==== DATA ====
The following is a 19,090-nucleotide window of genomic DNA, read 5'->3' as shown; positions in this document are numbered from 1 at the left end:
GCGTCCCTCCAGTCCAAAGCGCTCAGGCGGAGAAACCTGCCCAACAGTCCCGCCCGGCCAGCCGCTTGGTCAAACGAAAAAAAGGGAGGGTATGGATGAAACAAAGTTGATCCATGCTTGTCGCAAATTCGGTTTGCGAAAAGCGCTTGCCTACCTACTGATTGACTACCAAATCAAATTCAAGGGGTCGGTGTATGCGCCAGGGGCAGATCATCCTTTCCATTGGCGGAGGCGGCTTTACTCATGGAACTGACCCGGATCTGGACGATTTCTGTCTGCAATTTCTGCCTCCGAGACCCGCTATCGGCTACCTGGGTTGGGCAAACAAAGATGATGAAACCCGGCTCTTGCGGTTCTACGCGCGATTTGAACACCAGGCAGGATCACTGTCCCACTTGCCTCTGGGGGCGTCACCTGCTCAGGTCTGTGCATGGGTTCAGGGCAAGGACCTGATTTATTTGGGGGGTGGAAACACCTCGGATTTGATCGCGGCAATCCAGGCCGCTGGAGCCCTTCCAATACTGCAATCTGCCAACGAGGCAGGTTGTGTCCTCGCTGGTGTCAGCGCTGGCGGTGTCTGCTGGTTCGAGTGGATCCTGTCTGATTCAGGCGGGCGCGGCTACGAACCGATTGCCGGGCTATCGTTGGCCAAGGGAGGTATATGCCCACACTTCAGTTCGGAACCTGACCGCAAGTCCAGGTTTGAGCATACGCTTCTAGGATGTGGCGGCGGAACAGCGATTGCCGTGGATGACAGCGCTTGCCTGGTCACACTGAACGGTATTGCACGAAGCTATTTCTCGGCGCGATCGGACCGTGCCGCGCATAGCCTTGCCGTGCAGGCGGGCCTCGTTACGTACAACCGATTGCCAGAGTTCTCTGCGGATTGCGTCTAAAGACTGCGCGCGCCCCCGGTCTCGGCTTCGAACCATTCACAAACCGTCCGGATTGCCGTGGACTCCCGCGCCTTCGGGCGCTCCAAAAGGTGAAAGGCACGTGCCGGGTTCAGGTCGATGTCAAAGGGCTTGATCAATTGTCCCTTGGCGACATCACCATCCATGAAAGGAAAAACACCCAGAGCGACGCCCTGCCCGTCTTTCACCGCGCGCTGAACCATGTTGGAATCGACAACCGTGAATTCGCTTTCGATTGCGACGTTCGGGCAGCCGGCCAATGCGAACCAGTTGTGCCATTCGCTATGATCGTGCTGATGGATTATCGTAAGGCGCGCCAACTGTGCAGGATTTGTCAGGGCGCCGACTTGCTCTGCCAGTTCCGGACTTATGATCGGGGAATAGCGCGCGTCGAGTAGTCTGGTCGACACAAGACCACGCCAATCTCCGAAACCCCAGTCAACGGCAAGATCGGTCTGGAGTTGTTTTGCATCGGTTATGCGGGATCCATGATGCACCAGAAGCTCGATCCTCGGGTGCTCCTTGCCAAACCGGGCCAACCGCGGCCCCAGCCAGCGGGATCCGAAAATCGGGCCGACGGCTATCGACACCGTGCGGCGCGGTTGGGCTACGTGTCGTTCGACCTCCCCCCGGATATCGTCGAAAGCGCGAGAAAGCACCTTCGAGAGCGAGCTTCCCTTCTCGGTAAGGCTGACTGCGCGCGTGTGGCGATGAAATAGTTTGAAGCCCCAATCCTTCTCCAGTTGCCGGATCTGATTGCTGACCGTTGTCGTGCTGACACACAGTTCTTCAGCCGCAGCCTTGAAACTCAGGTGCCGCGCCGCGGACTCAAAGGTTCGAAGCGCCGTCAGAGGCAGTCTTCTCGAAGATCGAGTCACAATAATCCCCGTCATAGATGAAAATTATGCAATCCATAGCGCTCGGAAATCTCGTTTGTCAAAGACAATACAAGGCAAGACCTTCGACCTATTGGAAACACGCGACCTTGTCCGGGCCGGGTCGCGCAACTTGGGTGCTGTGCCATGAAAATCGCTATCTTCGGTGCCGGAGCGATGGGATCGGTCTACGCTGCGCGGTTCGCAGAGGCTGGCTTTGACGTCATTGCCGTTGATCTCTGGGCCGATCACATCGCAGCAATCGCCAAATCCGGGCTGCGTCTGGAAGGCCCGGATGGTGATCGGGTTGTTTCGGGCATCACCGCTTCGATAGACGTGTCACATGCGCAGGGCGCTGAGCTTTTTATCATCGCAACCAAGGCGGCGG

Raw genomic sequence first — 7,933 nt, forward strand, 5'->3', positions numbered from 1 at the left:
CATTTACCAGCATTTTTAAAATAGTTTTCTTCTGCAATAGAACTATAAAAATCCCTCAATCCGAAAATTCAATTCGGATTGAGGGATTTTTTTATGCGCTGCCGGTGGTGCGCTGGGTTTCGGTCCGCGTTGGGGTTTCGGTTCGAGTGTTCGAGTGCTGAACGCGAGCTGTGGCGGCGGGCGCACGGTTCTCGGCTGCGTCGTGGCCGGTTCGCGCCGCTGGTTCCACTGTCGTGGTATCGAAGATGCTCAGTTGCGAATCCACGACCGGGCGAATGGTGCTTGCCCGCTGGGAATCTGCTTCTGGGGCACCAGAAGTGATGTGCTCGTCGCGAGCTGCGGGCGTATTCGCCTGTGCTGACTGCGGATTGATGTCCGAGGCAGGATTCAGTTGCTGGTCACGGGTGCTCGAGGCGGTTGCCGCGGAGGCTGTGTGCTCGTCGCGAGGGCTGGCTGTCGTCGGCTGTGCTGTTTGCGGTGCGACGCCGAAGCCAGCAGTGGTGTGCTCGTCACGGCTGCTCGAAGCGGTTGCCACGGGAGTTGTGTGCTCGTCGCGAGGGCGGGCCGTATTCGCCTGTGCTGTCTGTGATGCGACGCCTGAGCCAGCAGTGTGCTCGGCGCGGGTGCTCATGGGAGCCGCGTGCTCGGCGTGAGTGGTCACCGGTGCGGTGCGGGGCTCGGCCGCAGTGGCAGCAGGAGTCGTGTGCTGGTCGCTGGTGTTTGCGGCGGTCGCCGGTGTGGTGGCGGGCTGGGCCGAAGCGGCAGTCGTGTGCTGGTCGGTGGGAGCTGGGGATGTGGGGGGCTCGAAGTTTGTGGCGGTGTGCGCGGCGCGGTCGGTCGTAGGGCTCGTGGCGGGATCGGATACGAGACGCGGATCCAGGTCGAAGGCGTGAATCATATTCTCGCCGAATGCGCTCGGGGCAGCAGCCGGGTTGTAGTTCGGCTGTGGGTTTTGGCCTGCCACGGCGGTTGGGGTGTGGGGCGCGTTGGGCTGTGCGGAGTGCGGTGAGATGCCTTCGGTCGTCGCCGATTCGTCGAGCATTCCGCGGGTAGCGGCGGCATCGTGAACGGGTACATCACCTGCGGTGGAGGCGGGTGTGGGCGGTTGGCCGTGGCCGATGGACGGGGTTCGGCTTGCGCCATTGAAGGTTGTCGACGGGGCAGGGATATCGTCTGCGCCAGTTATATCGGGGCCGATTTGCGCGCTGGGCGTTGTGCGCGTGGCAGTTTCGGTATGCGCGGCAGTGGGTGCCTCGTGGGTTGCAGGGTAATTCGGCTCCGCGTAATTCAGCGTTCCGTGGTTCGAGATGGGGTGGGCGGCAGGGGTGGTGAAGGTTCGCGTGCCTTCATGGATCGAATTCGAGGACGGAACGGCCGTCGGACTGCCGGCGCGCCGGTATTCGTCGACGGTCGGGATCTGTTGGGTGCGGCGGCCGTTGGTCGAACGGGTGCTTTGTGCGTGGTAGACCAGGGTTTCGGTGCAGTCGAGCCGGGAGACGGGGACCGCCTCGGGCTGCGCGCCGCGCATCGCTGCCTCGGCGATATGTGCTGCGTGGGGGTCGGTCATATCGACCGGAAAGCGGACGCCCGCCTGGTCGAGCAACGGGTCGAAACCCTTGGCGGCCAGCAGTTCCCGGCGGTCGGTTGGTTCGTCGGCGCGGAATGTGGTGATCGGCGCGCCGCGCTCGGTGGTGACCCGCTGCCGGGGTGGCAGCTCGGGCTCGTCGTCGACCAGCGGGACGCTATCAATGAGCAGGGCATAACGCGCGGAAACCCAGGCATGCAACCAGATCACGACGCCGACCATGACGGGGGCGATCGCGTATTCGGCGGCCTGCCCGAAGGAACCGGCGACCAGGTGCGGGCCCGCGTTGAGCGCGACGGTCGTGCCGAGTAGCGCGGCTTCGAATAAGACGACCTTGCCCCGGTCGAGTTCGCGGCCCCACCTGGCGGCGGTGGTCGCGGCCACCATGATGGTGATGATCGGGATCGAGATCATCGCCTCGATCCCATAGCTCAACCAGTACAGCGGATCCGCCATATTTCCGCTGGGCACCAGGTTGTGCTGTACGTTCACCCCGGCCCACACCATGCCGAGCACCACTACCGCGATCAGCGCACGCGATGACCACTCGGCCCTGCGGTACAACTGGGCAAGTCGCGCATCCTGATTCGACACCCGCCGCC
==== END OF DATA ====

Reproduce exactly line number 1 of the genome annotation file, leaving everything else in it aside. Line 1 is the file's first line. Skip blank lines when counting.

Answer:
The following is a 19,090-nucleotide window of genomic DNA, read 5'->3' as shown; positions in this document are numbered from 1 at the left end: